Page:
While at the door of the Chamber of Commerce McFadyen made the acquaintance of many financiers and speculators—both those extremely successful and those who lost all their money. It was said his “unfailing good nature and willingness to accommodate made him a favorite with every one.” He was just as skillful at introducing new members of the bulls and bears as he was at keeping non-members out.

Of the many he met, Archie had a few stories on some of the most famous. He though the most interesting character on the floor was Daniel Newhall. Not only was Newhall a smart speculator, but a fair and honest man, who was helpful to charities and passed money around freely. Other speculators and investors who stuck out in Archie’s memory were Edward Sanderson, Peter McGeoch, Alexander Mitchell and Phillip Armour. Archie had a funny story about Armour once giving him a cigar to smoke after dinner. McFadyen, who had never seen Armour smoke on the floor, marveled at Mr. Armour’s constitution, judging from the cigar. When Archie smoked the cigar, he said “It almost took my head off.”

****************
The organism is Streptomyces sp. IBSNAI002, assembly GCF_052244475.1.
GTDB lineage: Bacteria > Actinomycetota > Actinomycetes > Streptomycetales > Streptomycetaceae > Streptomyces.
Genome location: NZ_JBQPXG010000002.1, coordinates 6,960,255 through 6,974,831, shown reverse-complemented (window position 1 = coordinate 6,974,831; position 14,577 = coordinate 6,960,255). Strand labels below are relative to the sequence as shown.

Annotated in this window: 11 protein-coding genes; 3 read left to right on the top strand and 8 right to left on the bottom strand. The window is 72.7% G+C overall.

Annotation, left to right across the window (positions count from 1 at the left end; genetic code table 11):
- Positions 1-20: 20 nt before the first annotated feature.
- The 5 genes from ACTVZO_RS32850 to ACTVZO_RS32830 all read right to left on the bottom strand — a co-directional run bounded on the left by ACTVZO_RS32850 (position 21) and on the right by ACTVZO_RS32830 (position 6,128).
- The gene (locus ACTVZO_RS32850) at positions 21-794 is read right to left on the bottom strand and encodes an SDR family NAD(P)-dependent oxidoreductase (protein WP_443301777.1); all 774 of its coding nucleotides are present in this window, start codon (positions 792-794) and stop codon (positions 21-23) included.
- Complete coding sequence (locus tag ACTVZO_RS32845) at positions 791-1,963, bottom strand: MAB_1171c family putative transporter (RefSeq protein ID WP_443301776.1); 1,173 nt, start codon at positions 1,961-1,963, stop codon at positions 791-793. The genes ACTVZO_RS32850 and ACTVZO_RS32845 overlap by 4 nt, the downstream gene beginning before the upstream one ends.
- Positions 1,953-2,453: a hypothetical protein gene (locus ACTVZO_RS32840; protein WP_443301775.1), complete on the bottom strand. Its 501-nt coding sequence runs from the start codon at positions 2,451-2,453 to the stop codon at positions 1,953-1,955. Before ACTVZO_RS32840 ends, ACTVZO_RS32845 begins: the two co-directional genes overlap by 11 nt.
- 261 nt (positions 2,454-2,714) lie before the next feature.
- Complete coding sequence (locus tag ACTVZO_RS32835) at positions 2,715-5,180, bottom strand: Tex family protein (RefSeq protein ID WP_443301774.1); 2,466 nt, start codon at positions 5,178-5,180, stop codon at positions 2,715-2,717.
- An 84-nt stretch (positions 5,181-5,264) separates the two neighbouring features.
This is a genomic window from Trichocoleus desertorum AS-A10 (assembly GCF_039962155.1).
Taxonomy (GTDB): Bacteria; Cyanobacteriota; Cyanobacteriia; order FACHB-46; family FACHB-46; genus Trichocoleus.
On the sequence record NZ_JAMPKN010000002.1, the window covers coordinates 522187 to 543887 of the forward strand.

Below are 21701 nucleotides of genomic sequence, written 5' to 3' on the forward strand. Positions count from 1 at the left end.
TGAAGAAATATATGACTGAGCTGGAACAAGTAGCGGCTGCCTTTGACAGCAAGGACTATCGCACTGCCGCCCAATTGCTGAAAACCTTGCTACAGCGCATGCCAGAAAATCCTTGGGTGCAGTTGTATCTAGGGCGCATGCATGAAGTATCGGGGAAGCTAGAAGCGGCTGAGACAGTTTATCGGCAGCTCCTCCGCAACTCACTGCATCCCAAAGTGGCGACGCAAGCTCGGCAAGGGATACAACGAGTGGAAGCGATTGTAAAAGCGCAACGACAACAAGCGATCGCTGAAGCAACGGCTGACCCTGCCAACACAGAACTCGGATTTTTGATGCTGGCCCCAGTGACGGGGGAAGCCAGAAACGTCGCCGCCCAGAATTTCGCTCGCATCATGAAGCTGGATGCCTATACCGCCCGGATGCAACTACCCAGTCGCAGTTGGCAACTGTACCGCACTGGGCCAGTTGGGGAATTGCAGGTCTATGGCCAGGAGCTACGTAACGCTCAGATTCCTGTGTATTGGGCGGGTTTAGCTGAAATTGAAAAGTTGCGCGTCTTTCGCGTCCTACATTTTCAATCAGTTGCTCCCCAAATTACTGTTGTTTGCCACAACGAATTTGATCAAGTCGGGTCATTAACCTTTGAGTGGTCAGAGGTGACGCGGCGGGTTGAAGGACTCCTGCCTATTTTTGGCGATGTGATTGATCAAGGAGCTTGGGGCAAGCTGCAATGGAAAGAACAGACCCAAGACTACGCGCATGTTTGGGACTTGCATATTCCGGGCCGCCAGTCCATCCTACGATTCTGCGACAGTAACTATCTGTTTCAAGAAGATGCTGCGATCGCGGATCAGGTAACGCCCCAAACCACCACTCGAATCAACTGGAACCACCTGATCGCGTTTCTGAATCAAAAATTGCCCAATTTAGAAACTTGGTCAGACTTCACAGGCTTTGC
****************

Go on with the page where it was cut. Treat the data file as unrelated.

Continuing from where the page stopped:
Archie McFadyen had the desire to round off his service at the Chamber of Commerce at 50 years. But after more than 48 years his family persuaded him to retire his post after a serious operation. It was thought it was doubtful if any other man held the position at the door of a commercial organization in the United States as long as Arche McFayden had held his position as doorman in Milwaukee.

Archibald McFadyen passed away on October 8, 1921 at his home at 650 Van Buren (later address changed to 1232 North Van Buren). He was survived by his widow, Jennie Louise, and two sons and two daughters. One of his sons was Alexander McFadyen, a nationally known pianist and composer. Archie McFadyen was buried at Forest Home cemetery.

Dennis Pajot

Milwaukee German Newspapers

The large number of German newspapers that were printed in Milwaukee at one time are largely forgotten. Most readers would be hard-pressed to name even one. A few survived into the 20th century but were slowly smothered by competition from the stronger English-language dailies and forced Americanization of their readership.